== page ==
KEENE, N.H. (AP) — The City Council in Keene, New Hampshire, overwhelmingly rejected a permit for the annual Pumpkin Festival Thursday night after alcohol-fueled violence last year led to injuries, property damage and more than 100 arrests.
The council voted 13-1 not to grant the license.
The festival had been a family-friendly event for more than 20 years where participants try to set the record for most carved and lighted jack-o-lanterns.
Last year, police in riot gear used tear gas and pepper balls to control crowds that reached up to 2,000 people during the disturbances that erupted near Keene State College. More than 170 students were disciplined.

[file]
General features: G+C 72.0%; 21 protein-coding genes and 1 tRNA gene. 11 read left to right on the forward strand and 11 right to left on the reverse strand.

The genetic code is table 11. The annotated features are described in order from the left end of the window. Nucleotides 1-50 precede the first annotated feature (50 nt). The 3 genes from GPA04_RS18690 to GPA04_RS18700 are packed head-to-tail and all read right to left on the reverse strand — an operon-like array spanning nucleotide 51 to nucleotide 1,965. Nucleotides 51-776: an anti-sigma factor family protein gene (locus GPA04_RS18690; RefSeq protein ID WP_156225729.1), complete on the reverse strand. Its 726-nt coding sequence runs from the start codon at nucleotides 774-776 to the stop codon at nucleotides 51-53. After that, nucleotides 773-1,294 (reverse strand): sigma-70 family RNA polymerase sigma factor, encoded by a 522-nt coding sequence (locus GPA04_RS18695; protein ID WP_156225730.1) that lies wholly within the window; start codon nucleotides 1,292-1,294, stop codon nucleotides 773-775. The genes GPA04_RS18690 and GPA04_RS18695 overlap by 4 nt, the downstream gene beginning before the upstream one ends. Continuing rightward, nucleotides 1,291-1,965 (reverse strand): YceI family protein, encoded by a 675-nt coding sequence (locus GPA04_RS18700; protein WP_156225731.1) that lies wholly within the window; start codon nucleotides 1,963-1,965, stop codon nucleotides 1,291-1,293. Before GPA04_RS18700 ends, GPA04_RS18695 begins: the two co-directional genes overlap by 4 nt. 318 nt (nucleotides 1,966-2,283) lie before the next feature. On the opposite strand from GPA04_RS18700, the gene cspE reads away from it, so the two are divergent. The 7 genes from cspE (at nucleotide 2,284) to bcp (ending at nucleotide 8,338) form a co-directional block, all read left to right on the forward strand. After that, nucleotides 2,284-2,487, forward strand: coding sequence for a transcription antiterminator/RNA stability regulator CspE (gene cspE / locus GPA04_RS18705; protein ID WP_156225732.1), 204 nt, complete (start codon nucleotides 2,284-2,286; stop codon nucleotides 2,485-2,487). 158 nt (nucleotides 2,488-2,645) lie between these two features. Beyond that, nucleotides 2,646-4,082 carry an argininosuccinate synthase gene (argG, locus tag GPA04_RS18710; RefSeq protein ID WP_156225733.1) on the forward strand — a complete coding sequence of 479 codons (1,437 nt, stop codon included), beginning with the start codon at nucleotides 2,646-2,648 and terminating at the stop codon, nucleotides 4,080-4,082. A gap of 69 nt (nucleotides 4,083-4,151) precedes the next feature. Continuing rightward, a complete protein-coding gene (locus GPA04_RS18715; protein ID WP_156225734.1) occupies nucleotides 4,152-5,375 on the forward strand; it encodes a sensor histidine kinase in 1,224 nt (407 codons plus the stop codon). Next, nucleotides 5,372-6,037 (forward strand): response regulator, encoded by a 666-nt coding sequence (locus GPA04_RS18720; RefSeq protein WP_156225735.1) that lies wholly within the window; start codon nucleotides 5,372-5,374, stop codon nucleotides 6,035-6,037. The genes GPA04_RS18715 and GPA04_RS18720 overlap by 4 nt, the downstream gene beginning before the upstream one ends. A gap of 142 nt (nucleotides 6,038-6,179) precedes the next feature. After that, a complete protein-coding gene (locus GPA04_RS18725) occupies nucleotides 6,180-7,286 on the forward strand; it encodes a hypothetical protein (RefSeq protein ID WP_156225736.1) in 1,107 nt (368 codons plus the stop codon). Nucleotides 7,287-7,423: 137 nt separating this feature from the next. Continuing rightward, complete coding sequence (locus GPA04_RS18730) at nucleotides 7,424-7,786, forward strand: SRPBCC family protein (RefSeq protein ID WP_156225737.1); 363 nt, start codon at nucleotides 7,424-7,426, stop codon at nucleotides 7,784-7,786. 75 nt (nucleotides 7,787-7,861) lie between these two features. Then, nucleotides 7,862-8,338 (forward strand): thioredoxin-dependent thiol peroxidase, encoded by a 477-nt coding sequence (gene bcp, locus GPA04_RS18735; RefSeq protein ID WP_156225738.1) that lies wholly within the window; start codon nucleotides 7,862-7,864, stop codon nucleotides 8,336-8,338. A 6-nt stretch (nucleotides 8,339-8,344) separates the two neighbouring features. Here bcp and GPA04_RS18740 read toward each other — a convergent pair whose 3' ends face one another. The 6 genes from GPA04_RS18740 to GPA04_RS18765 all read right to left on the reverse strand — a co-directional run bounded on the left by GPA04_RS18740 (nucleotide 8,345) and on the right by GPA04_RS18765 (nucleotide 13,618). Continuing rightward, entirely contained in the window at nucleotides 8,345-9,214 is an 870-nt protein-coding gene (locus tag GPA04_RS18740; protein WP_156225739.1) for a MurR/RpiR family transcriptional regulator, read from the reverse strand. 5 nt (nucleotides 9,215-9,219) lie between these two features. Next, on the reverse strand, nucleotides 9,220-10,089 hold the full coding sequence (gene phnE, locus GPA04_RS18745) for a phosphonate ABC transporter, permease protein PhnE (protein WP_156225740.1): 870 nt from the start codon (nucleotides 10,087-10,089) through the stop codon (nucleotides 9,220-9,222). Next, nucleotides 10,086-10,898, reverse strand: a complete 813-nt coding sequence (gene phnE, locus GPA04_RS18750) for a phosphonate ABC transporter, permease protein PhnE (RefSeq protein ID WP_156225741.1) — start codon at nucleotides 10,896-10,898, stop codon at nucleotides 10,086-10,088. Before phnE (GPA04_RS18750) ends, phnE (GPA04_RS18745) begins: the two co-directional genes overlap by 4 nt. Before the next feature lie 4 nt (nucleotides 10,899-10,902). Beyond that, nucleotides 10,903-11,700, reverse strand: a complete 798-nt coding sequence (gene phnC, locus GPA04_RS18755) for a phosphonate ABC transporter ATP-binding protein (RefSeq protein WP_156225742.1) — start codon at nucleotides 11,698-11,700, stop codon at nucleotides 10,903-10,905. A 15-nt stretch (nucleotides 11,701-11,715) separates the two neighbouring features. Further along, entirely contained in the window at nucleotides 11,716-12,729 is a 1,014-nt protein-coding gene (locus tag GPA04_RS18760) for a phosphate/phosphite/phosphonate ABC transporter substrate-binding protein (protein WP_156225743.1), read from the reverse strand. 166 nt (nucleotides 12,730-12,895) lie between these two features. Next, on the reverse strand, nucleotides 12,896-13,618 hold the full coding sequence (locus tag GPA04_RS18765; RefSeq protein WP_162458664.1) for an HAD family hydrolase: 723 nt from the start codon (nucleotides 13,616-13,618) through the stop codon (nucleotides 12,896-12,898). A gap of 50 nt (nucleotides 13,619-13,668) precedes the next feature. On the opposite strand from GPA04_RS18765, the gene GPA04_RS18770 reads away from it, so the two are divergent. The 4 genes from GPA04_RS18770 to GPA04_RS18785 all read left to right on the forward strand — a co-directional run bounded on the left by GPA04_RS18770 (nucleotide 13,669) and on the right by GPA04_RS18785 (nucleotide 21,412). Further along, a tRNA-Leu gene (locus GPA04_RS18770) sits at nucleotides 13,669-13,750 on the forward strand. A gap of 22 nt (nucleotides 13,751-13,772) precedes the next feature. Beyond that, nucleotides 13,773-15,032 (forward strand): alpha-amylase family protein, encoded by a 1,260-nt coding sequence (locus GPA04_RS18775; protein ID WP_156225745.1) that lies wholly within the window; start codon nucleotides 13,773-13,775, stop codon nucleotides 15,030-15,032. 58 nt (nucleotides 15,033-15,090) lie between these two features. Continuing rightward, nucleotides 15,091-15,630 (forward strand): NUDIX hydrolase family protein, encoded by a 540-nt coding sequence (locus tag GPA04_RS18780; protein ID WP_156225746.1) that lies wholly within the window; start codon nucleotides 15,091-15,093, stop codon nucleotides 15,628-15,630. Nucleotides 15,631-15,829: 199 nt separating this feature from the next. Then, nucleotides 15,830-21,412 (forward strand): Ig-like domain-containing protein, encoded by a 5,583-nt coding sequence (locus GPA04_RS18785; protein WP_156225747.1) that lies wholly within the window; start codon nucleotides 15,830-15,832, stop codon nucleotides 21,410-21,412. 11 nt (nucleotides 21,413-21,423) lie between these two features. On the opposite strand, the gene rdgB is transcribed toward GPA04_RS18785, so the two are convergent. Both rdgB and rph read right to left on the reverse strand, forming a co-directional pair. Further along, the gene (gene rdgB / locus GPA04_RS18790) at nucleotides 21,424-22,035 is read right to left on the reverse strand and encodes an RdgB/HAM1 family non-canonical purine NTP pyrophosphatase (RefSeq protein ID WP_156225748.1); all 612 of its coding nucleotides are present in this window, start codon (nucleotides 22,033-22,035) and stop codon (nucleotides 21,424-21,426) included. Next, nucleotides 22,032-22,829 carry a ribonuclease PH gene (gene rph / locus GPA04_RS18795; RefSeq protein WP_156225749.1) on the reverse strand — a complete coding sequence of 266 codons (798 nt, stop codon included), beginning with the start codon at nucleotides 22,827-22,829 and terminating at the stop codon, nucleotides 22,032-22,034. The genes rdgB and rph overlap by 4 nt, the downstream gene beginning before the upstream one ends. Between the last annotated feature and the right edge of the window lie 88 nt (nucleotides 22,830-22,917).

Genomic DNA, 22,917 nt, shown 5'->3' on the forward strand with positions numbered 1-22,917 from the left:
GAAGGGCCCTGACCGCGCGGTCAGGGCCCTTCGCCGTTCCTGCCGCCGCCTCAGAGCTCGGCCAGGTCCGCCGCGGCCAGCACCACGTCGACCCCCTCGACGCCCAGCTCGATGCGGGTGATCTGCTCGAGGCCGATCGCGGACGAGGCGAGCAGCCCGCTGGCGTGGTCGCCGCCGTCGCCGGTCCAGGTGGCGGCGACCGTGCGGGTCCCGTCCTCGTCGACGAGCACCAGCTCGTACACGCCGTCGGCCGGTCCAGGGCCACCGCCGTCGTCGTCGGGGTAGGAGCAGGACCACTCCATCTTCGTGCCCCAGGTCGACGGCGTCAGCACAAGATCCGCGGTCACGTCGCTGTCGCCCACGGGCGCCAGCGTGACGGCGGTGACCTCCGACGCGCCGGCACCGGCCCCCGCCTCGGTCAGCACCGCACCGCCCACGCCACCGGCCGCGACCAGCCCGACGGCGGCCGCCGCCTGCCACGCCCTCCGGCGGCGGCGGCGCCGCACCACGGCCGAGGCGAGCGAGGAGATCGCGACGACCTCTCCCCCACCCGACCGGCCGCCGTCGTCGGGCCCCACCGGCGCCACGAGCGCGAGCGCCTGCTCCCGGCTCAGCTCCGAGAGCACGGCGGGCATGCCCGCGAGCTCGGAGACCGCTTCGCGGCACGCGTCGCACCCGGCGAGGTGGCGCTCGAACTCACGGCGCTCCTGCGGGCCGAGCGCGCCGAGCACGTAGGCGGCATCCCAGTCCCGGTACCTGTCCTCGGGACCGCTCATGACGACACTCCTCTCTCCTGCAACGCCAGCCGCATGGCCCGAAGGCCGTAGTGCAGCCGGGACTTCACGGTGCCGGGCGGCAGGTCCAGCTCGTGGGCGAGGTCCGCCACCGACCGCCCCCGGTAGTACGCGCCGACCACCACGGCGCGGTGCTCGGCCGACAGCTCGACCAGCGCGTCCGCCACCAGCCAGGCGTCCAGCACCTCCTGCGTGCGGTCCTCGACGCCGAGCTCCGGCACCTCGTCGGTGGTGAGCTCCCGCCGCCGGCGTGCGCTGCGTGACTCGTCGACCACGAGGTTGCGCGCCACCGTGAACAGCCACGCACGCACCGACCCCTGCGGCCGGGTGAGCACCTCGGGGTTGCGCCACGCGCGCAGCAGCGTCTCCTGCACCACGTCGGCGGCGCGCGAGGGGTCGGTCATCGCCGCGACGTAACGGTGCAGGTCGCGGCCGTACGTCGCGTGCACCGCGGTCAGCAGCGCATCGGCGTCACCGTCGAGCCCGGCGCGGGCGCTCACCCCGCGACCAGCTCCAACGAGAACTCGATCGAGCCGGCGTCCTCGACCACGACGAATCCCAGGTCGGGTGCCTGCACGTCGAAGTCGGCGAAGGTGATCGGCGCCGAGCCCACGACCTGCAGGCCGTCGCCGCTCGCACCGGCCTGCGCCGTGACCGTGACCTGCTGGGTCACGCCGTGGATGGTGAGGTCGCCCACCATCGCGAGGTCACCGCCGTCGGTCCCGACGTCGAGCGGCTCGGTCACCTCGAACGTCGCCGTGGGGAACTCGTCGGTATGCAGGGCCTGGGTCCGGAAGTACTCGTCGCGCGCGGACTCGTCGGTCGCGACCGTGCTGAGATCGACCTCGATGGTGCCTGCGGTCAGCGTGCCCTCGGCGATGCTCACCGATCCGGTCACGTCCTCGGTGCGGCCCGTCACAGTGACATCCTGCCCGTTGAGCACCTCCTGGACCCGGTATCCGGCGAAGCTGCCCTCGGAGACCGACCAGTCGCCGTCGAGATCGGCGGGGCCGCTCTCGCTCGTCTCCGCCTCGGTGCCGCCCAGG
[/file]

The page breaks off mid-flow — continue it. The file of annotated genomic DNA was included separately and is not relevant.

People threw beer cans and bottles, billiard balls, rocks, debris and bottles full of liquor. State Police Col. Robert Quinn said there was the potential for serious injury or even death.
A police department log shows officers responded to 235 calls between 2:30 a.m. Friday and 3:30 a.m. Sunday. One group of young people threatened to beat up an elderly man, and another resident heard someone "threatening to kill officers," according to the police log.
In the aftermath, the nonprofit group running the festival, Let It Shine, wanted the city to develop a security plan for the festival at an estimated cost of more than $300,000.
Police said social media helped draw a large number of outsiders to the festival and contributed to the mayhem but also helped make arrests. Keene police used a new application where people could send images and video directly to police from their smartphones. By searching the images, police identified several suspects.
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